Date: Monday, October 22, 2018
Session Type: ACR Poster Session B
Session Time: 9:00AM-11:00AM
Background/Purpose: Tofacitinib is an oral Janus kinase inhibitor for the treatment of RA. Previously, the efficacy and safety of tofacitinib were demonstrated in patients (pts) with RA in global Phase (P)2, P3, and long-term extension (LTE) studies, and in Japanese pts with RA in two P2 studies and one LTE study. Safety is being evaluated in Japanese pts with RA in an ongoing three-year post‑marketing surveillance (PMS) study. Here, we report incidence of serious infection events (SIEs), Pneumocystis jiroveci pneumonia (PCP), tuberculosis (TB), and herpes zoster (HZ) among Japanese pts with RA treated with tofacitinib, using interim PMS data.
Methods: All pts treated with tofacitinib in Japan were consecutively registered in this PMS study. Adverse events (AEs) in pts with RA receiving tofacitinib were collected throughout the PMS study (36 months; data-cut: November 5, 2017), and were coded using MedDRA ver.20.1. For SIEs, follow-up surveillance after discontinuation of tofacitinib was conducted up to Month 12, and the frequency and types of SIEs, PCP, TB, and HZ are reported for the PMS first six-month observation period. All-period data (up to 36 months) were used to calculate cumulative incidence rates (IRs: pts with events/100 pt-years [PY]) over time for HZ and SIEs during treatment +28 days.
Results: In total, 3929 pts received tofacitinib (3956.4 PY of exposure at 36 months). At baseline, 80.5% of pts were female; mean age (standard deviation [SD]) was 62.7 (12.6) years; 32.6% of pts were ≥70 years. In the six-month observation period, 2041 AEs (all causality) were reported in 1313 (33.4%) pts. The most frequently reported AE by system organ class was Infections and Infestations (n=493; 12.5%) and the most frequently reported AE by preferred term was HZ (n=145; 3.7%), including one HZ meningoencephalitis (serious) and two disseminated HZ (one serious; one non‑serious). PCP was reported in 16 (0.4%) pts (15 serious; one non-serious). There were three TB cases (including one serious bone tuberculosis); no pts with TB had received chemoprophylaxis with isoniazid before starting tofacitinib. At Month six, 130 (3.3%) pts had SIEs; most common by preferred term were HZ (n=24; 0.6%), pneumonia (n=23; 0.6%), PCP (n=15; 0.4%), and pneumonia bacterial (n=10; 0.3%). The IRs of HZ and SIE were highest at Months 1-3 and stabilized after Month 12 (all-period data; overall IR was 6.81 [n=264; 3876.0 PY] and 5.38 [n=212; 3941.3 PY] for HZ and SIEs, respectively [Figure]).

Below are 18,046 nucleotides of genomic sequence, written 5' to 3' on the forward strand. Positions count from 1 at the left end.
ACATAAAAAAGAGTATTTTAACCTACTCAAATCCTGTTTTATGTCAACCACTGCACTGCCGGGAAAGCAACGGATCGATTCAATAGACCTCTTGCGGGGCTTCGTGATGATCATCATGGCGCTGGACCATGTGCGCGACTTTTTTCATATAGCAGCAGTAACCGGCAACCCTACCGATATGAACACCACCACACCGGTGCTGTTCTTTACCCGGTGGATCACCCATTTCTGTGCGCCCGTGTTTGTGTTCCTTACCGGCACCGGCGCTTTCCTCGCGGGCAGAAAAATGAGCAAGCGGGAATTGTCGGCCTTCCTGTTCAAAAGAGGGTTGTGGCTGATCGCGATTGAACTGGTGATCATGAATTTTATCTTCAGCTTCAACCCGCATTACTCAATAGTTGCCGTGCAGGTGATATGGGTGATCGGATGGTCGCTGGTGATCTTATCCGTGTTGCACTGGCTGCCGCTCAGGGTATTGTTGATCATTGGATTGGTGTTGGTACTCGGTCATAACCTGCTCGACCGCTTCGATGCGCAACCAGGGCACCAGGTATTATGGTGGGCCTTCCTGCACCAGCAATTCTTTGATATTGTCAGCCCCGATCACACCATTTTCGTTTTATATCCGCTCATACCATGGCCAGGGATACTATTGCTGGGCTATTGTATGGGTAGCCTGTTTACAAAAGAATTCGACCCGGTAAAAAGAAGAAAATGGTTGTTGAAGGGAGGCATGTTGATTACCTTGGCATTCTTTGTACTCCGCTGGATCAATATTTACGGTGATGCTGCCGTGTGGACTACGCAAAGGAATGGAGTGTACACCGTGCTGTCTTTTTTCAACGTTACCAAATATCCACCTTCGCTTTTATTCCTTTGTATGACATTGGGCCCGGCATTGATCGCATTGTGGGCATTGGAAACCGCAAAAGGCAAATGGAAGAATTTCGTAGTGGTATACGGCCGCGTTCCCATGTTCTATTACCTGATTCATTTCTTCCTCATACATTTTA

Conclusion: This interim analysis of PMS data from Japan did not reveal any new or unexpected safety risks vs tofacitinib RA clinical trials, although exposure time was short. HZ IR was similar to that reported in P2, P3, and LTE trials in Japanese pts with RA; SIE IR was within the range of IRs in prior PMS studies of RA biologic treatment.
To cite this abstract in AMA style:Tamura N, Kuwana M, Atsumi T, Takei S, Harigai M, Fujii T, Matsuno H, Mimori T, Momohara S, Yamamoto K, Takasaki Y, Nomura K, Endo Y, Hirose T, Morishima Y, Sugiyama N, Yoshii N, Takagi M. Infection Events in Japanese Patients with Rheumatoid Arthritis Treated with Tofacitinib: Interim All-Case Post-Marketing Surveillance [abstract]. Arthritis Rheumatol. 2018; 70 (suppl 10). https://acrabstracts.org/abstract/infection-events-in-japanese-patients-with-rheumatoid-arthritis-treated-with-tofacitinib-interim-all-case-post-marketing-surveillance/. Accessed September 17, 2021.
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